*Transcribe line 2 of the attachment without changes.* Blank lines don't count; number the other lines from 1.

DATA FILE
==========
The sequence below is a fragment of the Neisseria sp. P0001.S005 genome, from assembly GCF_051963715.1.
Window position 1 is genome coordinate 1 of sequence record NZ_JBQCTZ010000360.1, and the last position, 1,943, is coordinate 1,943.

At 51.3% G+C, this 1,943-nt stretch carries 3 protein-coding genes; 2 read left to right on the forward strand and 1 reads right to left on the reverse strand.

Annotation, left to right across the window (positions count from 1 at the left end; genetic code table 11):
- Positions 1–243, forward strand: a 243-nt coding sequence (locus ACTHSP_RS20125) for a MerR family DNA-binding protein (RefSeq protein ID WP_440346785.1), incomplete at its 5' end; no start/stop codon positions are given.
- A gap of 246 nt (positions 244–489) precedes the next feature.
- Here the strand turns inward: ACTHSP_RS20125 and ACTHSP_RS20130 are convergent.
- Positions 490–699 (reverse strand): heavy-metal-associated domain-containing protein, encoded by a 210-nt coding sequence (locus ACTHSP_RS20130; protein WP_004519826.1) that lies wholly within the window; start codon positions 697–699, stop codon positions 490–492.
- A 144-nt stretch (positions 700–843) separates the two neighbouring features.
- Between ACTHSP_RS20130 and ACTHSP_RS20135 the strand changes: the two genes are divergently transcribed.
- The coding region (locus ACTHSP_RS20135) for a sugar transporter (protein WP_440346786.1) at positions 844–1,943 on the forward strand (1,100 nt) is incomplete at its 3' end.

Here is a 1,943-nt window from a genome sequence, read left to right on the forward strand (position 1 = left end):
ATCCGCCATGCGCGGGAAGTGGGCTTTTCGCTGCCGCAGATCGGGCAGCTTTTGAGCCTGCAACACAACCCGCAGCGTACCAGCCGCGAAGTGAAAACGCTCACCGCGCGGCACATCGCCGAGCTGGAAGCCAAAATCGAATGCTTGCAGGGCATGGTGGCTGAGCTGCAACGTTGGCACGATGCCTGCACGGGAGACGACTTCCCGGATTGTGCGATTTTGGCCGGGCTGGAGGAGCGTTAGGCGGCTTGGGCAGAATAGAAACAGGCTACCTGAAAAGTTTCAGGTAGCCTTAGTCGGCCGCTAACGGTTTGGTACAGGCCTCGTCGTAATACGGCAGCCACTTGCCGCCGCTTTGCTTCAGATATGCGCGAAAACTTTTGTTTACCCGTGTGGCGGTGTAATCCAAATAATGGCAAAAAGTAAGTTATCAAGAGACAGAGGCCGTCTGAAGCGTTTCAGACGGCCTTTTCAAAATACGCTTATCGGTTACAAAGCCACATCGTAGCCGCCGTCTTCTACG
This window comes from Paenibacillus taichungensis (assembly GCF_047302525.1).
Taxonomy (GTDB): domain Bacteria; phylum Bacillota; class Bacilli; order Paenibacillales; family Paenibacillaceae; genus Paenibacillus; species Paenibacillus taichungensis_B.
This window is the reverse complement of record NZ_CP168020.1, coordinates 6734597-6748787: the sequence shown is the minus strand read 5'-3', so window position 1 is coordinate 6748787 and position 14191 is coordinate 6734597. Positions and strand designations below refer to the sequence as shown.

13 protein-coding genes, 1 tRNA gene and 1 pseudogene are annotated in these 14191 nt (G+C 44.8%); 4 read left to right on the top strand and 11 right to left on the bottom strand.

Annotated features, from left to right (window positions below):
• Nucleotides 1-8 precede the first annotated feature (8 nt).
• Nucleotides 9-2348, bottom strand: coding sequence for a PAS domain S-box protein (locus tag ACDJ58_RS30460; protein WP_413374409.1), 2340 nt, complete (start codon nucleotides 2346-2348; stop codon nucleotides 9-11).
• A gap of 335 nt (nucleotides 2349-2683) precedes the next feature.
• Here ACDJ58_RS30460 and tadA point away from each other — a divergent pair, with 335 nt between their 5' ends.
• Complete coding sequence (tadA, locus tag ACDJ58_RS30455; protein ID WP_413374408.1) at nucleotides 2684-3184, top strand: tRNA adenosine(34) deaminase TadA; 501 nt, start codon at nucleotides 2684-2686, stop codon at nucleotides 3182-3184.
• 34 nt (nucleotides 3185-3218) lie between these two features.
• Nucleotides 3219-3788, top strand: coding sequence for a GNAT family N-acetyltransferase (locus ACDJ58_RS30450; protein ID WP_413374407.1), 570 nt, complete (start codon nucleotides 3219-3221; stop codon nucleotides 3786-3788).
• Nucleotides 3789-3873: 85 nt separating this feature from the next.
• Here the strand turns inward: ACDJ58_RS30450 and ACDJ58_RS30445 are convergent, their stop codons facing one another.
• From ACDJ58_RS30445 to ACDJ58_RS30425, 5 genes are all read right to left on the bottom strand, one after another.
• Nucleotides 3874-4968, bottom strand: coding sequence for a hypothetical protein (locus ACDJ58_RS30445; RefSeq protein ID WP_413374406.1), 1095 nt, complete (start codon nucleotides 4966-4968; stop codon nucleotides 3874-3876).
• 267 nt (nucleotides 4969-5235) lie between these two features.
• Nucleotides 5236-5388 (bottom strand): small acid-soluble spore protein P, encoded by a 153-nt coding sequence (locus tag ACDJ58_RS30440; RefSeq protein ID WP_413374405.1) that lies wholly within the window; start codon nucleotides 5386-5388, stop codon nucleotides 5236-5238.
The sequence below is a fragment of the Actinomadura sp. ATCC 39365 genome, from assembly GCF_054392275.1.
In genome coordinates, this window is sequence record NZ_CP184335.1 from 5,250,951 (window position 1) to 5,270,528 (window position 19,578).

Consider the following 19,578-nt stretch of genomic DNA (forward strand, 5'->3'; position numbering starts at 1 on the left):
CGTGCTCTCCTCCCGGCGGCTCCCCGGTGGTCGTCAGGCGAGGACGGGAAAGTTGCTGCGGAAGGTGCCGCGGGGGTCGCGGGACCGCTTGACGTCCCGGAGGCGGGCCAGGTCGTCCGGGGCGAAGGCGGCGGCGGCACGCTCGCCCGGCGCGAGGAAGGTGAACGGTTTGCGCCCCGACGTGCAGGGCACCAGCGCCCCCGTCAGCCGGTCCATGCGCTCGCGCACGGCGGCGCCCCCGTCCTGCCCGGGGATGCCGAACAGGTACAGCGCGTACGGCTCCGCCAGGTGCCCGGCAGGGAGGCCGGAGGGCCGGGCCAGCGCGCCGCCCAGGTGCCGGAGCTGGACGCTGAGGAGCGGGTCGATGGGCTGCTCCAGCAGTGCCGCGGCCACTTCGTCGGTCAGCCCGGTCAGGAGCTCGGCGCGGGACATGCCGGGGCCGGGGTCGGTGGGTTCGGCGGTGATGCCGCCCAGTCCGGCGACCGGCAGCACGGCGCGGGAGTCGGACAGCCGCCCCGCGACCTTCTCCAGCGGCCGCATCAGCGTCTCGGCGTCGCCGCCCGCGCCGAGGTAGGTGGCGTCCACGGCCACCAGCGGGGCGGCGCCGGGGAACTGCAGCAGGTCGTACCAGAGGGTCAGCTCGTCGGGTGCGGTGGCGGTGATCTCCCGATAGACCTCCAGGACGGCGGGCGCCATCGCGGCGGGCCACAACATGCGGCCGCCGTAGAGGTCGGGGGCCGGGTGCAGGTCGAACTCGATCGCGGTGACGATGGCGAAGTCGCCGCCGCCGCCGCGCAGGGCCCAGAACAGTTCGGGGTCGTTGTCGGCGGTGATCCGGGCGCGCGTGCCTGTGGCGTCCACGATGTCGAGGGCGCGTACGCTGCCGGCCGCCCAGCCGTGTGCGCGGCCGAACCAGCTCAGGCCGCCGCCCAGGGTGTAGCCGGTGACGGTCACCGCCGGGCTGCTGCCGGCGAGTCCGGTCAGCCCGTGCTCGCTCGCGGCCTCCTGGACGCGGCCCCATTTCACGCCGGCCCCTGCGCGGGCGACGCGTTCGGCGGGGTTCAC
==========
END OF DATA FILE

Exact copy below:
Window position 1 is genome coordinate 1 of sequence record NZ_JBQCTZ010000360.1, and the last position, 1,943, is coordinate 1,943.